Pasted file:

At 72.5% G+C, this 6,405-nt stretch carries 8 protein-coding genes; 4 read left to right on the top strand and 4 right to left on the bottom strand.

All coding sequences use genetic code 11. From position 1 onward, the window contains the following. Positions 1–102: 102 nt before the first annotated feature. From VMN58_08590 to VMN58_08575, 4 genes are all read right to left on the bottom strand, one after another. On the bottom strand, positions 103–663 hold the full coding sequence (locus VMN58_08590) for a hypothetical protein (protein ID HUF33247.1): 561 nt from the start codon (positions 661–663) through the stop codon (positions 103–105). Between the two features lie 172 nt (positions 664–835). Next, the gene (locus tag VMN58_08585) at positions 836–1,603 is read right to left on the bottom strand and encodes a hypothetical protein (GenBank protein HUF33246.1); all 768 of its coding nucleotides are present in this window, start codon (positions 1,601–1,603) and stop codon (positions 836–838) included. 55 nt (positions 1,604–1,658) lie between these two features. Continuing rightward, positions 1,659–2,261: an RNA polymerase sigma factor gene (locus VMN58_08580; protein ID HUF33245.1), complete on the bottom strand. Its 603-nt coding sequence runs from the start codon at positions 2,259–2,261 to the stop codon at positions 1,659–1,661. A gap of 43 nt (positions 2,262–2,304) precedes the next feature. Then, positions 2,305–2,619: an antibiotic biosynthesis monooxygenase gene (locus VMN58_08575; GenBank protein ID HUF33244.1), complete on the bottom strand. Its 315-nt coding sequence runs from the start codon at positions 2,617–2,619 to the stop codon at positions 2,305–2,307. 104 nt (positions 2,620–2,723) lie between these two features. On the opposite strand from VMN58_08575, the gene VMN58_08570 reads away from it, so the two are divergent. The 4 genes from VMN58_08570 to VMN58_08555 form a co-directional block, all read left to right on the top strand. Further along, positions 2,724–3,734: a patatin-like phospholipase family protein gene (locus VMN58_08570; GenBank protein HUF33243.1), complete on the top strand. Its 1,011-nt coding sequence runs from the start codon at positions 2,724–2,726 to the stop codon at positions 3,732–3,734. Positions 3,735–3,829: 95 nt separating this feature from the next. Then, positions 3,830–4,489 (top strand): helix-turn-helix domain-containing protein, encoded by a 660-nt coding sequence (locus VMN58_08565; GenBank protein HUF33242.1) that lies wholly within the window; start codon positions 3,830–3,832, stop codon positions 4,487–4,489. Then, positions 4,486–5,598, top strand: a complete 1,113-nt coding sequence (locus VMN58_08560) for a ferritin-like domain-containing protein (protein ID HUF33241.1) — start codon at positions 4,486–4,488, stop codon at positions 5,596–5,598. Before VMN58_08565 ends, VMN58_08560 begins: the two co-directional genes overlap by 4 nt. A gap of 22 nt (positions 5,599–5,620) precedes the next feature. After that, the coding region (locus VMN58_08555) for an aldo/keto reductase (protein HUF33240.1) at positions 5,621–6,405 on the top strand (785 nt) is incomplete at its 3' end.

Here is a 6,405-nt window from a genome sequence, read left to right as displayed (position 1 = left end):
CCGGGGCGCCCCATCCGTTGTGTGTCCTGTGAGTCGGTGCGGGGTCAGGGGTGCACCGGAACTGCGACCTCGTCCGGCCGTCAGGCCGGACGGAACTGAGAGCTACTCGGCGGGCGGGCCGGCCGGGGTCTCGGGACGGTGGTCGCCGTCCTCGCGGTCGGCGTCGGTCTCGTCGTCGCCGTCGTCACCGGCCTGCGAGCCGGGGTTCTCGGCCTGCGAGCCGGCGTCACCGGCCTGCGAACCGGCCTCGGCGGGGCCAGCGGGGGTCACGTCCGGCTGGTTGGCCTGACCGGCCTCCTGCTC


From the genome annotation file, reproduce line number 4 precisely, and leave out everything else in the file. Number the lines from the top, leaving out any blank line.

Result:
CCGGGGCGCCCCATCCGTTGTGTGTCCTGTGAGTCGGTGCGGGGTCAGGGGTGCACCGGAACTGCGACCTCGTCCGGCCGTCAGGCCGGACGGAACTGAGAGCTACTCGGCGGGCGGGCCGGCCGGGGTCTCGGGACGGTGGTCGCCGTCCTCGCGGTCGGCGTCGGTCTCGTCGTCGCCGTCGTCACCGGCCTGCGAGCCGGGGTTCTCGGCCTGCGAGCCGGCGTCACCGGCCTGCGAACCGGCCTCGGCGGGGCCAGCGGGGGTCACGTCCGGCTGGTTGGCCTGACCGGCCTCCTGCTC